Gorgeous Sight and Nourishment in One
When you choose to plant impatiens in your garden, you will get to see these amazing creatures up close – you can also expect a vibrant garden at the same time! With these distinct advantages in mind, it’s no surprise why so many people choose to go with impatiens for their yard or garden!
The Colorful Floral Ambassadors of Nature: Bringing Red Hot Poker into Your Garden to Attract Hummingbirds
The Need for Nectar-Filled Flowers and Insects for Proper Nutrition
Hummingbirds get nectar from many tubular-shaped flowers, insect proteins, and other nutrients to help sustain them. They use their long, pointy bills to probe into all sorts of crevices for these bugs to eat. In addition to food, they need to have good places to perch, eat and rest.
Vibrant-Colored Flowers Have an Alluring Effect on Ruby-Throated Hummingbirds
Ruby-throated hummingbirds, in particular, are attracted to brightly-colored flowers in shades of red. During down times, their body temperature drops in torpor to conserve energy; when it is time to start up again, they look for food sources like the small florets on the long stems of red hot poker plants in order to get the necessary energy.
Viewed by the Human Eye vs. through a Hummingbird’s Perspective
We see a clump of showy, bright-red flowers on the red-hot poker plant, but through the hummingbird’s vision, it looks like an all-you-can-eat buffet of nectar-filled florets thanks to its long bill, which can get into all of them for nourishment.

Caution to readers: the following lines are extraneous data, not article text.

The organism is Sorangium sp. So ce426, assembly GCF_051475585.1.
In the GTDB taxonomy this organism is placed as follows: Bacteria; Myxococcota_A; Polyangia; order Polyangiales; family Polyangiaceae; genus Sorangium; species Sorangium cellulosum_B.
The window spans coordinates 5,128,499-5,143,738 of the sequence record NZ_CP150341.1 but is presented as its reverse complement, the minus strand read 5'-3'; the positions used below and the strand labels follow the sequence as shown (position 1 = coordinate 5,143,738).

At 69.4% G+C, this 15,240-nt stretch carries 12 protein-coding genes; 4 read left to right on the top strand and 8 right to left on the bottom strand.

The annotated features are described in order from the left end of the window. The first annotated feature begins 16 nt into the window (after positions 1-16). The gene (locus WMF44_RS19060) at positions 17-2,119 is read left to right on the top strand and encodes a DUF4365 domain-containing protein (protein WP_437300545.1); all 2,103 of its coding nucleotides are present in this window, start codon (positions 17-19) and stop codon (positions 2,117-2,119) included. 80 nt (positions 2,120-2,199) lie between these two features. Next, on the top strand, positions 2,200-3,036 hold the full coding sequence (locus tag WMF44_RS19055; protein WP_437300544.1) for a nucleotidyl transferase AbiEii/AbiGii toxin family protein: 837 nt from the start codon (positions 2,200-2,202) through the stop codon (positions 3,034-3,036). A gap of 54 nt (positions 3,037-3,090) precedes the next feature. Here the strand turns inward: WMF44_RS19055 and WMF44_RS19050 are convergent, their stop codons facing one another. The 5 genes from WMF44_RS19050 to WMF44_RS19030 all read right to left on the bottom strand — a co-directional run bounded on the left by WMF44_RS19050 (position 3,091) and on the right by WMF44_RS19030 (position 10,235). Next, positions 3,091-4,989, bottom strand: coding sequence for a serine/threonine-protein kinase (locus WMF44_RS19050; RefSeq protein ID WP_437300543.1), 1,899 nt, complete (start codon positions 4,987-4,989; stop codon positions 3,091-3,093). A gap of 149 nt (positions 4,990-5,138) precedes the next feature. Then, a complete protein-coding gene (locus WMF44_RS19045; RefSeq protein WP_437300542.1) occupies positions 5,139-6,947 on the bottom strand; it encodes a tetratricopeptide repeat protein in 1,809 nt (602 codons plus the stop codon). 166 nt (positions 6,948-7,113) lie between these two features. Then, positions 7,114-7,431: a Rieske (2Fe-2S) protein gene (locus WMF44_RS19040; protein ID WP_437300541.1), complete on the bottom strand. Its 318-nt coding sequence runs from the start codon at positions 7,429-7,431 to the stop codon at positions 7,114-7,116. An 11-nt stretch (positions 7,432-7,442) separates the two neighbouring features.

The Beauty of Cleomes: How to Create a Hummingbird Haven in Your Garden
The Power of the Petite: Alluring to Bees, Butterflies – and Even Hummingbirds!
The old-fashioned cleome, also known as a spider flower, is attractive to all pollinators and, surprisingly, even hummingbirds! Moreover, people are still determining why it has gained such popularity amongst birds, but for years people have sworn to see these gorgeous blooms.
A Sight for Sore Eyes!
Before I get into all of my facts, let me tell you about my experience in my backyard. I can personally attest that old-fashioned cleomes attract hummingbirds – it is like an acquired taste for humans and hummingbirds if I say so myself! But once you get used to it, it is no longer bad at all – in fact, it can look quite good when it is paired up with the right companion plants in your garden!
Distinctly Different Varieties
Cleomes also seem to come in two distinct varieties, at least in my part of the world anyway, one with smooth stems and leaves and another with hairy/prickly stems and leaves, but they seem to all have those annoying stickers on them! But by midsummer, they seem to give up on the whole sticker thing anyway. Still, it is wise to check this out before putting old-fashioned cleomes right in the middle of your garden or in an area of frequent traffic – better play it safe by giving them a better, easily avoidable location!
It can be so exciting to have hummingbirds in your garden! I love looking out my window to see all their beautiful colors flying around the yard. I think it’s also essential to keep in mind the tips in this article on what to plant, what not to plant, and how to provide for them in terms of nectar, feeders, and shelter. I hope all of you have fun and successful experiences inviting hummingbirds into your yards! Thanks for reading!